Monday, April 22, 2024

Alert on cyber threat

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Barbadian children and parents have been warned that cyber predators are just a plane ride away. 
The alert is coming from James Bynoe, the chief technology officer of Caribbean Cyber Security Centre (CCSC).
“Predators, if they make contact with, and feel they have a vulnerable kid, if they know where they are, the next step is to jump on a plane and go see that child. We need to understand that the Internet crosses borders and as a small country we are susceptible to people way beyond our borders,” Bynoe cautioned.
He was speaking at Ellerton Primary School yesterday where the CCSC launched the National Campaign For Internet Safety For Kids. He spoke about the component called “Think, Click, Surf” – a 24-hour Internet-based portal teaching children to be safe while using the internet. 
Bynoe said over the last two years there had been a significant rise in the number of attacks all across the region. He revealed that there were more than 747 408 known cyber predators across the globe and the whereabouts of 100 000 of them were unknown.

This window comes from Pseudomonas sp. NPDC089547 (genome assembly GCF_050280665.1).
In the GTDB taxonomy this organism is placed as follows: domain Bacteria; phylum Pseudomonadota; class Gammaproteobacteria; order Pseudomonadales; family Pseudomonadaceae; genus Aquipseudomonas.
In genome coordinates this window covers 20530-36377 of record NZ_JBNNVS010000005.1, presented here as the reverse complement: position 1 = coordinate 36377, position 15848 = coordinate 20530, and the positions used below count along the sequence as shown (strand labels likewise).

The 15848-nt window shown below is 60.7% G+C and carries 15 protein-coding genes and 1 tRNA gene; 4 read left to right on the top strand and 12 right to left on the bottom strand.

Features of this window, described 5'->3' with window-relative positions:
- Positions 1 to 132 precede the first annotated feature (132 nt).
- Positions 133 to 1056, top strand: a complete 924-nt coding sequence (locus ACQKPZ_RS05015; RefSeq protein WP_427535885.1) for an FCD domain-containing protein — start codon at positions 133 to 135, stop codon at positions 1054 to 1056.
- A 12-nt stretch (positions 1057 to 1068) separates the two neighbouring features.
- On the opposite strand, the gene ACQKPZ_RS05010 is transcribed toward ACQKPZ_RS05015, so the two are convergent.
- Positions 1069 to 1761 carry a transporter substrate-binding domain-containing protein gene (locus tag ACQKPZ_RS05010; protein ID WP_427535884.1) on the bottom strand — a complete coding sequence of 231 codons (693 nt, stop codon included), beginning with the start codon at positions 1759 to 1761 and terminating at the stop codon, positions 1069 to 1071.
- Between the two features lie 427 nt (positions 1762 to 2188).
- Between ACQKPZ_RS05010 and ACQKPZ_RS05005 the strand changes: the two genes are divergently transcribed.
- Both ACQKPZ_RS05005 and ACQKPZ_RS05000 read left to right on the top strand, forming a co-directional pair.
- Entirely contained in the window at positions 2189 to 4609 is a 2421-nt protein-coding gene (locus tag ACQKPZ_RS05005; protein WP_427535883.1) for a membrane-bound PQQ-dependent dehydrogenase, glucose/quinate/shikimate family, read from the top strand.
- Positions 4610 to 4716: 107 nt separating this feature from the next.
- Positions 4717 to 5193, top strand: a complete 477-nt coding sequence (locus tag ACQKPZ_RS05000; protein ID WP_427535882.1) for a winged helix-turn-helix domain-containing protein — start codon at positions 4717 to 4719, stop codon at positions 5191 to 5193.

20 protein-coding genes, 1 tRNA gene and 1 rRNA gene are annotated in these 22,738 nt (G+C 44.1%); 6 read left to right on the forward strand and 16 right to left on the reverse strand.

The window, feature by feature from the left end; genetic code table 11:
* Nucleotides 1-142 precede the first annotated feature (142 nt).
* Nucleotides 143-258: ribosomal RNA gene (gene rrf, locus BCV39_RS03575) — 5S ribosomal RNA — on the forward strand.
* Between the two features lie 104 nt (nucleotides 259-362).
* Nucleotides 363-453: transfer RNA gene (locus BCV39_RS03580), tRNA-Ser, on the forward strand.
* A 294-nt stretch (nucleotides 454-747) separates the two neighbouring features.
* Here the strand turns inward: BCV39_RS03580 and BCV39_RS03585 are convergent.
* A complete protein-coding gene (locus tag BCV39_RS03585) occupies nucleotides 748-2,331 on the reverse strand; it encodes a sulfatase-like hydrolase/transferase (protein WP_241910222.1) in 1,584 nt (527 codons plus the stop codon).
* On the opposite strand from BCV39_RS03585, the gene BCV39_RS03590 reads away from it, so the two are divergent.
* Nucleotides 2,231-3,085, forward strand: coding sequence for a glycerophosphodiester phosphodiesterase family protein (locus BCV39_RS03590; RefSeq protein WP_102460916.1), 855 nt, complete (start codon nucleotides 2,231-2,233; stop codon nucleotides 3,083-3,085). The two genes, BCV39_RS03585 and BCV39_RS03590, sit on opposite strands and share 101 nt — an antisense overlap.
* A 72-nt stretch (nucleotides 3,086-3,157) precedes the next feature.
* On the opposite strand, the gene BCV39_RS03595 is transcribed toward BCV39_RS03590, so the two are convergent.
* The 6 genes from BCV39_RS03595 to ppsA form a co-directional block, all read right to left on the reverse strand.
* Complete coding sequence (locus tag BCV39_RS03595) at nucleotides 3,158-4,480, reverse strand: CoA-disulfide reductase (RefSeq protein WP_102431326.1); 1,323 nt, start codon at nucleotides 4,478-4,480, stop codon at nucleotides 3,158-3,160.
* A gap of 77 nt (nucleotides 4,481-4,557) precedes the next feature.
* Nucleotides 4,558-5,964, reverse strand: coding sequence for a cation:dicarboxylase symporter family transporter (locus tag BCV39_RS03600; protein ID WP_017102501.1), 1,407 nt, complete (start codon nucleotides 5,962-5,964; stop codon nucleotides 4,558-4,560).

“While everyone is focused on financial losses from a business perspective, there is a huge component that needs to be addressed as it relates to raising the awareness of children to the cyber criminal and cyber predator element,” he pointed out.
The cyber expert was also concerned about cyber bullying in circumstances where children were unable to handle the pressure and lost their lives as a result.
Member of Parliament for St George South Dwight Sutherland, who partnered with the CCSC to host the programme, said as the country expanded its Internet access, the risks must be considered.
“It is critically important that this be done in a socially responsible manner that recognizes the many Internet risks and threats facing our kids while they are online,” he said. 
So far, Blackman and Gollop, St Judes, Workman’s and Ellerton primary schools have benefited from the 30-minute presentation. St Luke’s Brighton Primary is scheduled for later this week.
Chief technological officer of CCSC, Deon Olton, said even though parents constantly warned children about talking to strangers in the street, the young ones talked to strangers online all the time.
He told children that when they accepted friend requests from people they did not know, they risked being kidnapped and never being seen again.
He explained that posting their name, age, address and telephone number would leave them at risk.

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